Theory to Practice: the Gci/Armstrong Press Scenario

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Theory to Practice: The GCI/Armstrong Press Scenario
Daniel Ilario
February 24, 2014
G. Alan Williams

Is Armstrong’s addition of the delivery term binding on GCI? Explain the UCC analysis governing the additional terms added by Armstrong:
Yes it is likely that Armstong’s modification of terms would be binding upon Graphic Communications, Inc. (GCI). UCC articles 7-2 through 7-4 speak to contract modifications. Article 7-2 stipulates that modifications are acceptable and normal in the course of business. Article 7-3 establishes the definition of acceptable modifications where offer, acceptance and consideration are met, indicating mutual assent between the parties. Article 7-4 provides that mutual assent need not be proven solely by verbal or written means but also by the conduct of the parties, if that conduct indicates a meeting of the minds.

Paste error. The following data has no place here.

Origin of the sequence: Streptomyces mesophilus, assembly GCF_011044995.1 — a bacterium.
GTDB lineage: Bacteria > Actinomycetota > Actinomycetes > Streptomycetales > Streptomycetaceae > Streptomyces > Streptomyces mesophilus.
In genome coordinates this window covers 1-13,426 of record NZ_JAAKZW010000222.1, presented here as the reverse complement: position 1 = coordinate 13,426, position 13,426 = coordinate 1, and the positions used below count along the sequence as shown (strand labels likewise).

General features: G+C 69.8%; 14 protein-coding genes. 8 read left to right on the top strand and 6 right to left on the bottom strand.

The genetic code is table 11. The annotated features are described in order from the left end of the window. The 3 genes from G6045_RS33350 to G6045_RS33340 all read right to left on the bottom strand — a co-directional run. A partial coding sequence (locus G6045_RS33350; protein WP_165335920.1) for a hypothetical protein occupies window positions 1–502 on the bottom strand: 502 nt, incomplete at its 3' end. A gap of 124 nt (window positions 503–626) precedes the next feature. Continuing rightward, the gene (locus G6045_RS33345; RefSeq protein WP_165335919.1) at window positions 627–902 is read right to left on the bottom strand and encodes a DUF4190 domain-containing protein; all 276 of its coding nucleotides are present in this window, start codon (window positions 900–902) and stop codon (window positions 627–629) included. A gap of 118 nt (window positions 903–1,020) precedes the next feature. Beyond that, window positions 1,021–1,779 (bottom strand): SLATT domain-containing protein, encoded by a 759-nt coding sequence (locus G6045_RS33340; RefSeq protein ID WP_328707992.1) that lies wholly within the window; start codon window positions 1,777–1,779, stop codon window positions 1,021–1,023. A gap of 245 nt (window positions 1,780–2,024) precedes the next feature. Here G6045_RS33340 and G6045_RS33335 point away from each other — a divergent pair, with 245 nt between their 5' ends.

In this scenario, GCI tendered an offer to Armstrong by sending a purchase order that specified payment of a specific amount of money GCI in return for the delivery and assembly of specific equipment by a specified date. Armstrong’s added an addendum to the offer and sent it back to the offeror. However, the addendum did not constitute a counter-offer, because it did not change any of the terms of the original offer, but rather provided additional specificity to the terms implied by the offeror. GCI’s wording implied Armstrong to be responsible for delivery and responsible for assembly of the equipment. Armstrong’s addendum of a destination contract is consistent with GCI’s wording. Armstrong’s other addition did reference a different date of completion, but it was not inconsistent with GCI’s requirements for completion of the assembly. Since Armstrong’s addendum did not change the essential elements, the signature and return of the purchase order to GCI constituted acceptance of a valid offer. Also GCI had an…...

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